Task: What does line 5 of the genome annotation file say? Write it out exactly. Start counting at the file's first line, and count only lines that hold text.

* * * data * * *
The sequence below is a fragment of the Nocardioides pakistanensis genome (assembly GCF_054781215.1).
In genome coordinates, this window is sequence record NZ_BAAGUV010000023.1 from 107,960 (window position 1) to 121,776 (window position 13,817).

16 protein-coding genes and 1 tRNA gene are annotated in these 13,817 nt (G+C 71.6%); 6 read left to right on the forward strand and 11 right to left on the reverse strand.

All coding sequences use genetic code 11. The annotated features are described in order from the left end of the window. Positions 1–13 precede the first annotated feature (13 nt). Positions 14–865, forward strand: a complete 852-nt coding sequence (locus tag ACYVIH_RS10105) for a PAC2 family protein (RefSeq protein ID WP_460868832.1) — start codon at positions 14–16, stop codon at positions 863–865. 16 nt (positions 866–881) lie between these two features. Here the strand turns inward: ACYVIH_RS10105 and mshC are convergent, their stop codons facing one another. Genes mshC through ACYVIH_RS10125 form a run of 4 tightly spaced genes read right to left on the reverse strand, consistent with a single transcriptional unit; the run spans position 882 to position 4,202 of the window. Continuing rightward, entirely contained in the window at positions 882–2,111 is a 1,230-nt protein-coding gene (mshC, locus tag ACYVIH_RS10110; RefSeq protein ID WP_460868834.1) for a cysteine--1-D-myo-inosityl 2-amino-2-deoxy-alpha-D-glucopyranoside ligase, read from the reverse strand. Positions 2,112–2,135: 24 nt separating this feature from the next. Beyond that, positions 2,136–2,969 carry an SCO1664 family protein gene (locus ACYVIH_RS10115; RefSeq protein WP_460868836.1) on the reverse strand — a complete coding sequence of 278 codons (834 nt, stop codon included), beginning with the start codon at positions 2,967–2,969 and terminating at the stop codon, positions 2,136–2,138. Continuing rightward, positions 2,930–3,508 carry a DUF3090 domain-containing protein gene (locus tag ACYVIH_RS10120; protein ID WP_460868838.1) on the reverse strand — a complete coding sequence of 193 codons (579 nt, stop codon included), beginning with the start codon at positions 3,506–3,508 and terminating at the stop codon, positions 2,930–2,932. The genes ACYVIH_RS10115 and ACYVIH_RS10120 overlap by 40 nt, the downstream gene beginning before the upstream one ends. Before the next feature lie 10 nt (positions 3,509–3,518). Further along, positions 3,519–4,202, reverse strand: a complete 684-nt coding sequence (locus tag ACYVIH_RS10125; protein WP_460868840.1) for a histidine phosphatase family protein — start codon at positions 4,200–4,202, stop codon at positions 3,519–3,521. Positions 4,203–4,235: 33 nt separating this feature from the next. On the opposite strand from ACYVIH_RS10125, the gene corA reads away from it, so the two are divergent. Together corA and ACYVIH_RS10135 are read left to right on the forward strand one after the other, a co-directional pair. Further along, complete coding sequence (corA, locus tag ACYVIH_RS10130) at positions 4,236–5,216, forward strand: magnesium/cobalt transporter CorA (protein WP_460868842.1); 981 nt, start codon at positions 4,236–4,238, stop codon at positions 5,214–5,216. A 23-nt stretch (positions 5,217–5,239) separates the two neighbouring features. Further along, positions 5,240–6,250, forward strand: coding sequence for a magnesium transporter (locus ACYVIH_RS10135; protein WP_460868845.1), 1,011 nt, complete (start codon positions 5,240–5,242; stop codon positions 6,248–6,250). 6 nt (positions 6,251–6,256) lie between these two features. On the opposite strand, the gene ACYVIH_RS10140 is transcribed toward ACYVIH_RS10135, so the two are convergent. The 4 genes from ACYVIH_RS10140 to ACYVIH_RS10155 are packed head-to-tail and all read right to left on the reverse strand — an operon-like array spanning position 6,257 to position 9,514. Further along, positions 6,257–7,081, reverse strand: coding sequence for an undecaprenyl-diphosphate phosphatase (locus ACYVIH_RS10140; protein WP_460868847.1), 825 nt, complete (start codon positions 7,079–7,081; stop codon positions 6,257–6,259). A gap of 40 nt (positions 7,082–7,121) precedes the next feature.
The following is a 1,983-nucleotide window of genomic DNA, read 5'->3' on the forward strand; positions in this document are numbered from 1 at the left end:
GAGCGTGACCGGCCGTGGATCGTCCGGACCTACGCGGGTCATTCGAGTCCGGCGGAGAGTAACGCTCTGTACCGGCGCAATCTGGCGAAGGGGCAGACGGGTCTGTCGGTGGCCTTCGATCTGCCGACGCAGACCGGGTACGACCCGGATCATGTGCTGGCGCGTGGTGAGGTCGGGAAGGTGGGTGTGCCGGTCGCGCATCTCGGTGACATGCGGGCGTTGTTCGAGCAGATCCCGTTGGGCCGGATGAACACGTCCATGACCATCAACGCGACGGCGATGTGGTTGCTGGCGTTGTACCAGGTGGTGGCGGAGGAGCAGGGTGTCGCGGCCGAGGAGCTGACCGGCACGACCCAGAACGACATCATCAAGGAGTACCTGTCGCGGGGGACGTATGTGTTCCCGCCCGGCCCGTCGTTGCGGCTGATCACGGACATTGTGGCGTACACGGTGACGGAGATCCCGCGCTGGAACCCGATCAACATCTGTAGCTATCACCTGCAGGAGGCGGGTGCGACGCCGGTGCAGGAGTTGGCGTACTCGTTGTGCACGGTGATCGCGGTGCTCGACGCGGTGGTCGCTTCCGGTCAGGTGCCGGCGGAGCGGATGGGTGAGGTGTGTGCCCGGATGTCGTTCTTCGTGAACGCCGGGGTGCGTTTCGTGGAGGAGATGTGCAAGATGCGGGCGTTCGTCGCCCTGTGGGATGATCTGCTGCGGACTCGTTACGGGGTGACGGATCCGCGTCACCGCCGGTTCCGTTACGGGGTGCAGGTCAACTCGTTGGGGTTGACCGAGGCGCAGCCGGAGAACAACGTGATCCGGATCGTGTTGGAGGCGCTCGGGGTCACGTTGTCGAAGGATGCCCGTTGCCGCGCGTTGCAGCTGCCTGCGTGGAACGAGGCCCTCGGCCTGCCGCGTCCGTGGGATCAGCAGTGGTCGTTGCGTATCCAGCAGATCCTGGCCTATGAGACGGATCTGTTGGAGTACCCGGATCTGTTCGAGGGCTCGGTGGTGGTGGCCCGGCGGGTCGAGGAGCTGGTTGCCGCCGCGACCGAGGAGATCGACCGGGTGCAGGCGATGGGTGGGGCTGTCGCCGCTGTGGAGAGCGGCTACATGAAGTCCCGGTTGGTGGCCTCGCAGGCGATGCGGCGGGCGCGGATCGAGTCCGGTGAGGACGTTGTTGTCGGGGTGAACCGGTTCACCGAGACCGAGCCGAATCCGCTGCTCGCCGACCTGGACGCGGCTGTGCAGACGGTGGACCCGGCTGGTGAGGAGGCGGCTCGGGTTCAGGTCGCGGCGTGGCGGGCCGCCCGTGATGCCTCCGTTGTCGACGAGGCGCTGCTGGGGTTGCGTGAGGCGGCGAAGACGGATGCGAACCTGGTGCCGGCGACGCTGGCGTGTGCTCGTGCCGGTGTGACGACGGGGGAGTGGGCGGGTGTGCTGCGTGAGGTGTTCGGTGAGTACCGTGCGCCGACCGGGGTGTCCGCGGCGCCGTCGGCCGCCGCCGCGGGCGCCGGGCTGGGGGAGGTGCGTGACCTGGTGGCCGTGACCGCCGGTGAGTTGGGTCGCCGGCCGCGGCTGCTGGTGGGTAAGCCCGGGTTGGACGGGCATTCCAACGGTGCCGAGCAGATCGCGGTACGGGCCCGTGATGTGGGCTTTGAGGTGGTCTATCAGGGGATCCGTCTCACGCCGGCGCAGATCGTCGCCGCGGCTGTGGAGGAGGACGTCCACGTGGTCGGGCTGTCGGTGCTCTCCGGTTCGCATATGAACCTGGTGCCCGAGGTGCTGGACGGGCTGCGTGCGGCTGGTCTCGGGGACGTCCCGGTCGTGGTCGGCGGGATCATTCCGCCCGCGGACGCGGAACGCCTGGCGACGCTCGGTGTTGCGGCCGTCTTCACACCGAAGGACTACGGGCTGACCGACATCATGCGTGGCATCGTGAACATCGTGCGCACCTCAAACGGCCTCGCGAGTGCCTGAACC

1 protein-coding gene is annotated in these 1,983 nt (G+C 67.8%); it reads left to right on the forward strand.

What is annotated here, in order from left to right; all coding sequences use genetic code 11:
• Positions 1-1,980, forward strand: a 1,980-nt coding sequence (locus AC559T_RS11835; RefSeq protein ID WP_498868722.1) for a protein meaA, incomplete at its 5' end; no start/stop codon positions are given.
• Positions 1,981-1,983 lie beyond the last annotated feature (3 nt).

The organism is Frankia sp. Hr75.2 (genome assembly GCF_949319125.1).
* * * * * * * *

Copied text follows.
The following is a 1,983-nucleotide window of genomic DNA, read 5'->3' on the forward strand; positions in this document are numbered from 1 at the left end: